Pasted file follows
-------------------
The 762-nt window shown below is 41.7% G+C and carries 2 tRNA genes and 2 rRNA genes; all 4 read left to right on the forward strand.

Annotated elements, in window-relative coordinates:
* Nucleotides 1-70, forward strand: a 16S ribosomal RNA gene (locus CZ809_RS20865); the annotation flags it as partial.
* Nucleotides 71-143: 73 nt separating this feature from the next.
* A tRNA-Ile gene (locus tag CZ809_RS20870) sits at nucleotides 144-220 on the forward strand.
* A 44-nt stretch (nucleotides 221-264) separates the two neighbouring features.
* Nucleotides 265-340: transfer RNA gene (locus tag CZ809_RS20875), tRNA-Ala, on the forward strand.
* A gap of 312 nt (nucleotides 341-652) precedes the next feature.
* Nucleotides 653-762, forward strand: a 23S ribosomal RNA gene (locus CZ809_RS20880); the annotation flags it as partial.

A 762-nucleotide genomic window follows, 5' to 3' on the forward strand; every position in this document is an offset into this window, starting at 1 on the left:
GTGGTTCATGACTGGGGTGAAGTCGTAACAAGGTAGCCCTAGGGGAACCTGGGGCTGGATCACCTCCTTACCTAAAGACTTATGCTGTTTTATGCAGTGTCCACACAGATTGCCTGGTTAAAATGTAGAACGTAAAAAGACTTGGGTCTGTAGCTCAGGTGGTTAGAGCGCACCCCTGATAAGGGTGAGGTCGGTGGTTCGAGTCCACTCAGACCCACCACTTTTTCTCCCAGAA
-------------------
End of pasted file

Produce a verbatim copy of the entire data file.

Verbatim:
The 762-nt window shown below is 41.7% G+C and carries 2 tRNA genes and 2 rRNA genes; all 4 read left to right on the forward strand.

Annotated elements, in window-relative coordinates:
* Nucleotides 1-70, forward strand: a 16S ribosomal RNA gene (locus CZ809_RS20865); the annotation flags it as partial.
* Nucleotides 71-143: 73 nt separating this feature from the next.
* A tRNA-Ile gene (locus tag CZ809_RS20870) sits at nucleotides 144-220 on the forward strand.
* A 44-nt stretch (nucleotides 221-264) separates the two neighbouring features.
* Nucleotides 265-340: transfer RNA gene (locus tag CZ809_RS20875), tRNA-Ala, on the forward strand.
* A gap of 312 nt (nucleotides 341-652) precedes the next feature.
* Nucleotides 653-762, forward strand: a 23S ribosomal RNA gene (locus CZ809_RS20880); the annotation flags it as partial.

A 762-nucleotide genomic window follows, 5' to 3' on the forward strand; every position in this document is an offset into this window, starting at 1 on the left:
GTGGTTCATGACTGGGGTGAAGTCGTAACAAGGTAGCCCTAGGGGAACCTGGGGCTGGATCACCTCCTTACCTAAAGACTTATGCTGTTTTATGCAGTGTCCACACAGATTGCCTGGTTAAAATGTAGAACGTAAAAAGACTTGGGTCTGTAGCTCAGGTGGTTAGAGCGCACCCCTGATAAGGGTGAGGTCGGTGGTTCGAGTCCACTCAGACCCACCACTTTTTCTCCCAGAA